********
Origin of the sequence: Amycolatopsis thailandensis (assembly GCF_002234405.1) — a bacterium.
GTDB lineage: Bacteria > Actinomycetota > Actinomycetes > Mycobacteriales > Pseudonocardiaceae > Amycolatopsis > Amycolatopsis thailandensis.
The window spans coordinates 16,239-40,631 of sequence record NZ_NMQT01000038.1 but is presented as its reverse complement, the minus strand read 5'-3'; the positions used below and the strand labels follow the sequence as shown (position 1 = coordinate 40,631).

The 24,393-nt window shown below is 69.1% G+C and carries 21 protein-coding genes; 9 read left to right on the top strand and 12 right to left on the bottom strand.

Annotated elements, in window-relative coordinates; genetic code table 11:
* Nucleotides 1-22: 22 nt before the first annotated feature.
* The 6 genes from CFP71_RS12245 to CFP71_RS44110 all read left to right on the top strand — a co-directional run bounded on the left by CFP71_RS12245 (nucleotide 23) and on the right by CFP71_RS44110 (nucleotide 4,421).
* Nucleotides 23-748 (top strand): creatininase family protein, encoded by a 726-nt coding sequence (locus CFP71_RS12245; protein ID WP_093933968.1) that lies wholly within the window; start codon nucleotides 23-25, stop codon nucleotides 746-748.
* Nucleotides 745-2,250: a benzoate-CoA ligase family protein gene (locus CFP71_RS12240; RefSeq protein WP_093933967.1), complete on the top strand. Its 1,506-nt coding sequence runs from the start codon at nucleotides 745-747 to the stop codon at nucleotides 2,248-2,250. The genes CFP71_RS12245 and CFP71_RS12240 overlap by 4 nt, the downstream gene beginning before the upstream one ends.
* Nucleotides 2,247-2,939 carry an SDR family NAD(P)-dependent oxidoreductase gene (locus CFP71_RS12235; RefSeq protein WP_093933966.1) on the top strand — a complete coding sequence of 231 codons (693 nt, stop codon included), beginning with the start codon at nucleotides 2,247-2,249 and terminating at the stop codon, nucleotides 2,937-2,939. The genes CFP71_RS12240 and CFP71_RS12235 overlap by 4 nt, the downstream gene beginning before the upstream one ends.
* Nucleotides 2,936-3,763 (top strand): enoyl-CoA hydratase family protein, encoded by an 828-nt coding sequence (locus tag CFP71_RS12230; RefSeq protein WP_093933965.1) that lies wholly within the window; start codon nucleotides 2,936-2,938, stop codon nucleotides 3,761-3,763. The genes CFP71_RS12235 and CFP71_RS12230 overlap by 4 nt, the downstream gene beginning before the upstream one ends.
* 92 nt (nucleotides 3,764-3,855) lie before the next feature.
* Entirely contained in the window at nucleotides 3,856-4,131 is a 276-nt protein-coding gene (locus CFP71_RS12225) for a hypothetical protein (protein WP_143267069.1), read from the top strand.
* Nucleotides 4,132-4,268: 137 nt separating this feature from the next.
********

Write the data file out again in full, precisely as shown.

Origin of the sequence: Amycolatopsis thailandensis (assembly GCF_002234405.1) — a bacterium.
GTDB lineage: Bacteria > Actinomycetota > Actinomycetes > Mycobacteriales > Pseudonocardiaceae > Amycolatopsis > Amycolatopsis thailandensis.
The window spans coordinates 16,239-40,631 of sequence record NZ_NMQT01000038.1 but is presented as its reverse complement, the minus strand read 5'-3'; the positions used below and the strand labels follow the sequence as shown (position 1 = coordinate 40,631).

The 24,393-nt window shown below is 69.1% G+C and carries 21 protein-coding genes; 9 read left to right on the top strand and 12 right to left on the bottom strand.

Annotated elements, in window-relative coordinates; genetic code table 11:
* Nucleotides 1-22: 22 nt before the first annotated feature.
* The 6 genes from CFP71_RS12245 to CFP71_RS44110 all read left to right on the top strand — a co-directional run bounded on the left by CFP71_RS12245 (nucleotide 23) and on the right by CFP71_RS44110 (nucleotide 4,421).
* Nucleotides 23-748 (top strand): creatininase family protein, encoded by a 726-nt coding sequence (locus CFP71_RS12245; protein ID WP_093933968.1) that lies wholly within the window; start codon nucleotides 23-25, stop codon nucleotides 746-748.
* Nucleotides 745-2,250: a benzoate-CoA ligase family protein gene (locus CFP71_RS12240; RefSeq protein WP_093933967.1), complete on the top strand. Its 1,506-nt coding sequence runs from the start codon at nucleotides 745-747 to the stop codon at nucleotides 2,248-2,250. The genes CFP71_RS12245 and CFP71_RS12240 overlap by 4 nt, the downstream gene beginning before the upstream one ends.
* Nucleotides 2,247-2,939 carry an SDR family NAD(P)-dependent oxidoreductase gene (locus CFP71_RS12235; RefSeq protein WP_093933966.1) on the top strand — a complete coding sequence of 231 codons (693 nt, stop codon included), beginning with the start codon at nucleotides 2,247-2,249 and terminating at the stop codon, nucleotides 2,937-2,939. The genes CFP71_RS12240 and CFP71_RS12235 overlap by 4 nt, the downstream gene beginning before the upstream one ends.
* Nucleotides 2,936-3,763 (top strand): enoyl-CoA hydratase family protein, encoded by an 828-nt coding sequence (locus tag CFP71_RS12230; RefSeq protein WP_093933965.1) that lies wholly within the window; start codon nucleotides 2,936-2,938, stop codon nucleotides 3,761-3,763. The genes CFP71_RS12235 and CFP71_RS12230 overlap by 4 nt, the downstream gene beginning before the upstream one ends.
* 92 nt (nucleotides 3,764-3,855) lie before the next feature.
* Entirely contained in the window at nucleotides 3,856-4,131 is a 276-nt protein-coding gene (locus CFP71_RS12225) for a hypothetical protein (protein WP_143267069.1), read from the top strand.
* Nucleotides 4,132-4,268: 137 nt separating this feature from the next.